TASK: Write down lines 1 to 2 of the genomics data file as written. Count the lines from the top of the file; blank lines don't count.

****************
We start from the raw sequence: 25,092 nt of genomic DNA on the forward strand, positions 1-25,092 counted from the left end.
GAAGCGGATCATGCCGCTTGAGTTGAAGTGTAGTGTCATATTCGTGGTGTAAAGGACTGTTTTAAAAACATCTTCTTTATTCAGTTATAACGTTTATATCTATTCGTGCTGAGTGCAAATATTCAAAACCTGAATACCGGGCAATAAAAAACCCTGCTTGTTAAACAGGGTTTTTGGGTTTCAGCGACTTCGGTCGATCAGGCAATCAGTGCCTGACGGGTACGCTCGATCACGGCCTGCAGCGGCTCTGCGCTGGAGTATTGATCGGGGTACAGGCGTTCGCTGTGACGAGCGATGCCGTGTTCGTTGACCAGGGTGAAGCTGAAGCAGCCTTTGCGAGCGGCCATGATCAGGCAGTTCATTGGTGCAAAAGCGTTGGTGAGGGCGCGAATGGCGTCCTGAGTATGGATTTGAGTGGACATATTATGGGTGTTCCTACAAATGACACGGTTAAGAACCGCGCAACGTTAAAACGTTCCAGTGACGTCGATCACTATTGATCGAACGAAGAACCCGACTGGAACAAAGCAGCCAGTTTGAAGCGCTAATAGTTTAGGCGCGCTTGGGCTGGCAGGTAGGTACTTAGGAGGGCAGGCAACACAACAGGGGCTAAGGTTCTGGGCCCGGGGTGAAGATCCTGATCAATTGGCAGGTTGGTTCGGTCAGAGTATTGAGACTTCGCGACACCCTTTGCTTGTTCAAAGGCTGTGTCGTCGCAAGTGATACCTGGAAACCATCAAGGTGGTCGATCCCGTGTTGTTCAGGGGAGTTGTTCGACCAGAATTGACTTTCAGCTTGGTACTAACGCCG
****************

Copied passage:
We start from the raw sequence: 25,092 nt of genomic DNA on the forward strand, positions 1-25,092 counted from the left end.
GAAGCGGATCATGCCGCTTGAGTTGAAGTGTAGTGTCATATTCGTGGTGTAAAGGACTGTTTTAAAAACATCTTCTTTATTCAGTTATAACGTTTATATCTATTCGTGCTGAGTGCAAATATTCAAAACCTGAATACCGGGCAATAAAAAACCCTGCTTGTTAAACAGGGTTTTTGGGTTTCAGCGACTTCGGTCGATCAGGCAATCAGTGCCTGACGGGTACGCTCGATCACGGCCTGCAGCGGCTCTGCGCTGGAGTATTGATCGGGGTACAGGCGTTCGCTGTGACGAGCGATGCCGTGTTCGTTGACCAGGGTGAAGCTGAAGCAGCCTTTGCGAGCGGCCATGATCAGGCAGTTCATTGGTGCAAAAGCGTTGGTGAGGGCGCGAATGGCGTCCTGAGTATGGATTTGAGTGGACATATTATGGGTGTTCCTACAAATGACACGGTTAAGAACCGCGCAACGTTAAAACGTTCCAGTGACGTCGATCACTATTGATCGAACGAAGAACCCGACTGGAACAAAGCAGCCAGTTTGAAGCGCTAATAGTTTAGGCGCGCTTGGGCTGGCAGGTAGGTACTTAGGAGGGCAGGCAACACAACAGGGGCTAAGGTTCTGGGCCCGGGGTGAAGATCCTGATCAATTGGCAGGTTGGTTCGGTCAGAGTATTGAGACTTCGCGACACCCTTTGCTTGTTCAAAGGCTGTGTCGTCGCAAGTGATACCTGGAAACCATCAAGGTGGTCGATCCCGTGTTGTTCAGGGGAGTTGTTCGACCAGAATTGACTTTCAGCTTGGTACTAACGCCG